Pro Tools 10.3.3 also lets you send your Pro Tools Projects (sessions, as they used to be called) and associated media using the Send To Gobbler command. This is great for collaborating with someone on a project, as it enables you to transfer the complete project with the relevant media files, so they can have full access to it on their systemr.
To send a session from Pro Tools using Gobbler, choose the Send To Gobbler option from the File menu in Pro Tools. In a similar way to using 'Share with Gobbler', the Send Files window of the Gobbler application will open, but this time with the Project pre-loaded into the window. Again, you can enter any notes into the description box, and the destination email address. It's currently not possible to archive or back up sessions to Gobbler from within Pro Tools, but the developers are working on this.
Simone Corelli's ebook has existed in Kindle format since November 2012, and is now available in an improved iPad version. The book starts with a brief history and a very useful outline of the different versions of Pro Tools, before moving on to describe the main aspects of the program, beginning with the mixer. This chapter includes a great description of the I/O Setup window; this has got more and more complex over the years, and Simone's outline of how it works is very useful. Chapter 3 covers the different elements of the Edit window, before the following chapter starts to explain how to use Pro Tools. A particular highlight is one of the clearest graphical explanations I have seen of what is going on in a crossfade. After that, the eBook goes through all the Pro Tools menu options, the Preferences window, keyboard shortcuts, troubleshooting and more. (However, the shortcuts given are for the Mac version, with no Windows alternatives.)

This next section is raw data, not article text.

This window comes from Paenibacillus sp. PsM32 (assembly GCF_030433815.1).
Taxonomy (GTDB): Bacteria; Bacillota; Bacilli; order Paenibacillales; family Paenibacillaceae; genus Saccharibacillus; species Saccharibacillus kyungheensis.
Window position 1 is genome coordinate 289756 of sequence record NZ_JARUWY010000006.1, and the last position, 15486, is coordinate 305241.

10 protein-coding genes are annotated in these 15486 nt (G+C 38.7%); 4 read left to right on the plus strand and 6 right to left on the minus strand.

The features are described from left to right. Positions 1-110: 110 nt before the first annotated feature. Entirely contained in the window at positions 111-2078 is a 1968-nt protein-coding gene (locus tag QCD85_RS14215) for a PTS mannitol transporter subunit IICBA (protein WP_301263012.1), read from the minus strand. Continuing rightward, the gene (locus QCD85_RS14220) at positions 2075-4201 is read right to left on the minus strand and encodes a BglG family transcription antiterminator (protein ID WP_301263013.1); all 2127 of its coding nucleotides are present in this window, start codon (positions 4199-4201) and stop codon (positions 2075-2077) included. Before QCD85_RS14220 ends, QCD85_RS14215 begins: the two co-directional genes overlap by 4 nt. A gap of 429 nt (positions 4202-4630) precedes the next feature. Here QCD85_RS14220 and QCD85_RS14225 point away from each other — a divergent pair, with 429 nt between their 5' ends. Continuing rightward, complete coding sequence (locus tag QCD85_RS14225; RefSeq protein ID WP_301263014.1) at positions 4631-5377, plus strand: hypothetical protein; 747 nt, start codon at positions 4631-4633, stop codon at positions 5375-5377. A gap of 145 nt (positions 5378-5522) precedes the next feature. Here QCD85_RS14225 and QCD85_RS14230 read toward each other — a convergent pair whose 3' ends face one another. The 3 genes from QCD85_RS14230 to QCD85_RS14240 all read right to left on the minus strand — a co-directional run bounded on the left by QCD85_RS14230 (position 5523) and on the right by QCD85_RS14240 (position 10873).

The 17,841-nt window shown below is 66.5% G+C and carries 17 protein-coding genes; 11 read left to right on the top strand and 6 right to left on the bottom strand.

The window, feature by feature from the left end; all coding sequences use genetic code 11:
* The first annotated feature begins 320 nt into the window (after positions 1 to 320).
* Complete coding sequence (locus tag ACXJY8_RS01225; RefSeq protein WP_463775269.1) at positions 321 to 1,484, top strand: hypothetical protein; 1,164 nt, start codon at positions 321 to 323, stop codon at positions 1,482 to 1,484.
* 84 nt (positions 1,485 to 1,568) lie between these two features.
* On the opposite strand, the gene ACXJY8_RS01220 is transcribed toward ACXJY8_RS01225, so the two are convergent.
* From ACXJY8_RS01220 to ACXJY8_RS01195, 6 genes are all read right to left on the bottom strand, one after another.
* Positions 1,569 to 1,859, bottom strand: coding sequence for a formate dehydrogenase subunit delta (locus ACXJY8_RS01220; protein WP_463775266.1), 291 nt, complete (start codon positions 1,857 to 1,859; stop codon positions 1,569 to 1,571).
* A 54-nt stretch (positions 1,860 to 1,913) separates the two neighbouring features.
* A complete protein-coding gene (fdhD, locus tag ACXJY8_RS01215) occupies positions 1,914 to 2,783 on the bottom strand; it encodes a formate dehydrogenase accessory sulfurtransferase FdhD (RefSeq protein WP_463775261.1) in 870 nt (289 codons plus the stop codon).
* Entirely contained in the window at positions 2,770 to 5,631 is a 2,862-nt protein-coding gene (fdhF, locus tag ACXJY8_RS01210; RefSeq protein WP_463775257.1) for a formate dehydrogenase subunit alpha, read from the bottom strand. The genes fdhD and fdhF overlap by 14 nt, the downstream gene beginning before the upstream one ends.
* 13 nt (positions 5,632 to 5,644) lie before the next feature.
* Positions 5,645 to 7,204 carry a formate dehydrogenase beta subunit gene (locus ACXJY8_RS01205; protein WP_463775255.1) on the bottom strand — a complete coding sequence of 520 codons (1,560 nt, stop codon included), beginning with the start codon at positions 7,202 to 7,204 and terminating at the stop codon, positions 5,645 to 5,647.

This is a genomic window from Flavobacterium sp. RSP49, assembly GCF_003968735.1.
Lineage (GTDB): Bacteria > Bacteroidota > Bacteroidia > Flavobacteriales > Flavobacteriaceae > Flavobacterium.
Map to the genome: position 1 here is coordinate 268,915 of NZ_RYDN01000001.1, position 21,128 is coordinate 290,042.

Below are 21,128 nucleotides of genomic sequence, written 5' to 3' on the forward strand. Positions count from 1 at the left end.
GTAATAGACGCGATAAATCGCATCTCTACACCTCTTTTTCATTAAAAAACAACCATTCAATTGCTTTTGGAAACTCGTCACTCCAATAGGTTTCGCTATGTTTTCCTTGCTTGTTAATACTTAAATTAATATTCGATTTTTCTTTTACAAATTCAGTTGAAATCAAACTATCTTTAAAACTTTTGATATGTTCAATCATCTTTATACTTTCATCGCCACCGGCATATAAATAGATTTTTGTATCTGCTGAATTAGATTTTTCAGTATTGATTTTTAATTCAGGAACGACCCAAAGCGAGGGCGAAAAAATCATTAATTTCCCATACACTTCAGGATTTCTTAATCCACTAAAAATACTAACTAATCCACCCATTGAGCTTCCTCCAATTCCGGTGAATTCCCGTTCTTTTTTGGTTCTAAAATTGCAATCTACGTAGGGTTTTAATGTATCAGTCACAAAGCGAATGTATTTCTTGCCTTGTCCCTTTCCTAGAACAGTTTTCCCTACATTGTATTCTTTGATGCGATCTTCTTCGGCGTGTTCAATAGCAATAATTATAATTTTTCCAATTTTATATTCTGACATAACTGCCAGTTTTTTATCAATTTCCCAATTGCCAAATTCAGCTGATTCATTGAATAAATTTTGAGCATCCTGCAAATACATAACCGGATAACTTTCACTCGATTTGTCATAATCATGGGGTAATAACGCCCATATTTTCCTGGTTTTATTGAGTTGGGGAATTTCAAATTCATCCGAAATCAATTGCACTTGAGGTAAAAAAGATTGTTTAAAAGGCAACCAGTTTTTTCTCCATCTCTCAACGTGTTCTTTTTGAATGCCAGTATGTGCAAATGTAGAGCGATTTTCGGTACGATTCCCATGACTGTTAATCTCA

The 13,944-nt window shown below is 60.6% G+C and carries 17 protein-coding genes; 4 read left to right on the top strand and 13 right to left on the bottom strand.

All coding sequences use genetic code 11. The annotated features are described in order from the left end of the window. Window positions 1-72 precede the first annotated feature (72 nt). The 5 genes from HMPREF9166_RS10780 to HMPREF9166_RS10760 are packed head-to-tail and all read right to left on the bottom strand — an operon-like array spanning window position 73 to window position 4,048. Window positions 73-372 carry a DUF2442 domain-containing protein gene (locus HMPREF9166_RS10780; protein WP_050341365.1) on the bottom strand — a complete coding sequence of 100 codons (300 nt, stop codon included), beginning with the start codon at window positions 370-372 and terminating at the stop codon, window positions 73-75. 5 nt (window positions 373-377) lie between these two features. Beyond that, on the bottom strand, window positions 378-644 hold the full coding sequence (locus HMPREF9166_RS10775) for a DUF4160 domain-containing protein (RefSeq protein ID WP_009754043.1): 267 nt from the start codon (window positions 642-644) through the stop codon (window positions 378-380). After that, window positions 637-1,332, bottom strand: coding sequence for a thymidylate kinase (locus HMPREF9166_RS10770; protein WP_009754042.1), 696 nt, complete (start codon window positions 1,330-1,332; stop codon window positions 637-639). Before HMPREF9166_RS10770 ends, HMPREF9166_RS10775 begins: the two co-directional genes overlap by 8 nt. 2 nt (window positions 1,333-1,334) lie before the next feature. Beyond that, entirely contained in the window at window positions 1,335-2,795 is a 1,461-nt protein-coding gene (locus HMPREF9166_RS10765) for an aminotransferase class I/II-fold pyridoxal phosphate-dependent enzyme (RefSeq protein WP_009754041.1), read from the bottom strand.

Simone has made good use of the platform: some of his diagrams are interactive, allowing you to tap to zoom in for more detail on the selected item. The book is comprehensive, but compact and simple to understand, and even as someone who knows Pro Tools well, I can see me having it to hand when I want to look something up, rather than going into the Pro Tools Reference Guide.
Pro Tools In One Hour (Coffee Break Included) is available worldwide from Apple's iBookstore in English for £6.99$8.99.